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UCL Culture Blog


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7 awesome months plus 1 day at the Petrie Museum of Egyptian Archaeology

By Debbie J Challis, on 28 February 2011

From August 2010 to March 2011 I did an Internship at the Petrie Museum of Egyptian Archaeology. During that time I did many different things for the Petrie. One of my last jobs is it now to write about my experience and let other people know what a great place the Petrie Museum of Archaeology is.

To start I would like to introduce myself first. My name is Katrin and I am a German student of Archaeology of the Ancient Near East at the Freie Universitaet Berlin. I was always very curious about museum work and decided to take a holiday semester to do an Internship at a museum to see what is going on from the professional side. I had never worked in a museum before and never heard of the Petrie Museum until the day one of my Professors in Berlin highly recommended me there for an Internship. That is how, luckily for me, one thing led to another and I was hired as a “special project administrator”.; soon I could find myself in the middle of the Petrie world (or how my supervisor Debbie would call it “in the middle of Madness”).

When I started working there the Museum was closed for a couple of weeks because of some refurbishments so my work place was mainly the office. My first job there was to do scans of papyrus for an online Project. The scanning was pretty exciting for me as it was the first time in my life I came so close to ancient Papyrus. Not many people can understand the feeling to leave work feeling happy and relieved to not have broken anything. All the while I was doing the scanning I was humming very quietly the theme melody of Indiana Jones, which made me feel a little bit more like an adventurer…

Another job I did for the Museum Manager, Tonya Nelson, for instance, was to create a spreadsheet of the museum figures and of the objects which are on loan and then updated them regularly.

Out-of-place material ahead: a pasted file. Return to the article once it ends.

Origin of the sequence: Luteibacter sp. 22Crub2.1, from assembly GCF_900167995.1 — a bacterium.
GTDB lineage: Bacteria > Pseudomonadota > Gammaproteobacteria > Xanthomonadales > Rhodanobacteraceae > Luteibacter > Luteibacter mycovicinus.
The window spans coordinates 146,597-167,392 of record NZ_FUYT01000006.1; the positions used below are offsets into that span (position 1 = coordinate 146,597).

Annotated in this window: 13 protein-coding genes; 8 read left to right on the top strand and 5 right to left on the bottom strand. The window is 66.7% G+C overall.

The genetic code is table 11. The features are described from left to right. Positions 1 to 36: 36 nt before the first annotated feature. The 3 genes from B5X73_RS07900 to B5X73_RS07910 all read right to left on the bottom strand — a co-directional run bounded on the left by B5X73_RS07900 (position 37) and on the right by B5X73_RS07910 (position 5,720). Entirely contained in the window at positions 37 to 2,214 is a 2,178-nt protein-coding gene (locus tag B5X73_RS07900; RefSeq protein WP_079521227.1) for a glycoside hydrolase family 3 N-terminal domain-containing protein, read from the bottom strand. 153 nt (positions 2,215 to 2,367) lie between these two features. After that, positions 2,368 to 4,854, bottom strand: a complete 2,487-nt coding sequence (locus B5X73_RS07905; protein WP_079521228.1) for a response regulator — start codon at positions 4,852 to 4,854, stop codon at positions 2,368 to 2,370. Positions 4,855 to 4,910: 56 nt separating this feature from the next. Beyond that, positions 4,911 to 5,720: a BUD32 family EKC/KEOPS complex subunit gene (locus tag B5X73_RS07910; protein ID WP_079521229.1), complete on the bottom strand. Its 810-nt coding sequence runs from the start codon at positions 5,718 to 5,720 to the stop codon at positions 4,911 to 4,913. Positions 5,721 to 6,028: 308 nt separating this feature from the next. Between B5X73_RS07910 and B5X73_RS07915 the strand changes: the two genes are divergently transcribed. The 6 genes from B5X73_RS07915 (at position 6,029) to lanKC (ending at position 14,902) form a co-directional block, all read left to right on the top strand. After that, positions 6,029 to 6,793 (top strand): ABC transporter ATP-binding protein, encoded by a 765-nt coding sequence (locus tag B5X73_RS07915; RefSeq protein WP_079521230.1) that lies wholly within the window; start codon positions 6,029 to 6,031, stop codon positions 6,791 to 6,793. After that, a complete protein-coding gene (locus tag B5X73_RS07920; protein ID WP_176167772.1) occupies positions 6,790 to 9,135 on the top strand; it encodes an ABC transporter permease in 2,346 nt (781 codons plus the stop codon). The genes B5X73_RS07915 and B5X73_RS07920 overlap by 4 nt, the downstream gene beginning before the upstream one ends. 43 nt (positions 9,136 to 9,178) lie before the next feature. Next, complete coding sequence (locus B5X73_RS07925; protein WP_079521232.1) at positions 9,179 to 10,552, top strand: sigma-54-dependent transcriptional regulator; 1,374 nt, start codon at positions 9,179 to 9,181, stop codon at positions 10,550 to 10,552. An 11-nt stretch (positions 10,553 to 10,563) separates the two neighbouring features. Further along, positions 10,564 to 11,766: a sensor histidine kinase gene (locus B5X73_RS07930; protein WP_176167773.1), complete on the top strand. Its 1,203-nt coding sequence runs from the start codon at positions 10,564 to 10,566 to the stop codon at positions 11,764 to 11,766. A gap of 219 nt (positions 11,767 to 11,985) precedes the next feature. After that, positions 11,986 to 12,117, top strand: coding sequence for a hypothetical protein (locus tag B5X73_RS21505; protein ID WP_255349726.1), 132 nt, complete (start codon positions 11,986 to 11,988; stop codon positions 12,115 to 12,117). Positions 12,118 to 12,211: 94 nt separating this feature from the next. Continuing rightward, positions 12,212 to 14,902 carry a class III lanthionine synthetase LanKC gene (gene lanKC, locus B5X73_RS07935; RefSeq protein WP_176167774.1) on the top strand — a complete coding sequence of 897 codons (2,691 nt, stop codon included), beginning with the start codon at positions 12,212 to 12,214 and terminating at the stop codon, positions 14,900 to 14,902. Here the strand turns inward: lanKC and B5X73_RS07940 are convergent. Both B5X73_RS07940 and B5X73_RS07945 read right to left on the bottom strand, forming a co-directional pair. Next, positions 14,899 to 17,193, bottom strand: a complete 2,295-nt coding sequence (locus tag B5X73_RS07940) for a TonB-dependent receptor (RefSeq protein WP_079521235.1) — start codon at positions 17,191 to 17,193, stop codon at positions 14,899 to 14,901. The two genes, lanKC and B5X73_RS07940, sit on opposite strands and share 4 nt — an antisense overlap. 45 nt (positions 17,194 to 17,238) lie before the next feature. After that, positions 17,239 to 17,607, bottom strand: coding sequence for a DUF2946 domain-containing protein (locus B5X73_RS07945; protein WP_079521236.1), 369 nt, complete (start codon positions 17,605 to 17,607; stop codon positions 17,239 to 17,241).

The jobs which usually kept me busy at the office (and I guess everyone else too who works in an office) included typing up notes (which reminded me of reading hieroglyphics every now and then…), to collect email addresses for the mailing list, to inform magazines about the future events of the Museum, to do copies…. the usual office stuff. Every now and then I had the pleasurable experience of being sent out of the office for special missions, like dropping off leaflets from the museum or picking up things for the museum. Thanks to these jobs, I got to know sides of London I would have never seen!

When finally the day came the museum reopened in September I helped Debbie Challis, who is the Audience Development Officer, with the events that were going on. This job mainly included setting up the Museum, Welcoming people at the entry, taking care of the drinks (one of the most important tasks) and to take care of the Evaluation.  At family events I also took care that little humans did not hurt themselves with scissors.

Every now and than I also had to help out Professor Stephen Quirke who is the Curator and Susie Pancaldo who is the Conservation Manager. These jobs included for instance to write a list for the current location of the objects, to help out with moving the objects or to do some research in Professor Flinders Petrie’s excavation diaries.

Tthe work I was doing at the Petrie Museum opened my mind about museum work. Also, looking over the shoulders of my colleagues was inspiring and to see how the Petrie Museum uses modern tools like the Iphone or the iPad and brings computer projects like iCurator or 3D Encounters into being was very interesting. Just to mention a few projects.

At the end I can just say that I feel ashamed for not knowing the Petrie Museum before. The time at the Museum was a great and eye opening experience that helped me to make decisions for my plans for the future concerning my archaeological career. I can just recommend everyone who is interested to learn from a very modern Museum to apply for an Internship at the Petrie Museum or at least to have a look at the wonderful collection.

Thanks to everyone who works at the Petrie Museum for the fantastic time. I just hope at the end that I don’t break anything on my last day!

Katrin Swientek

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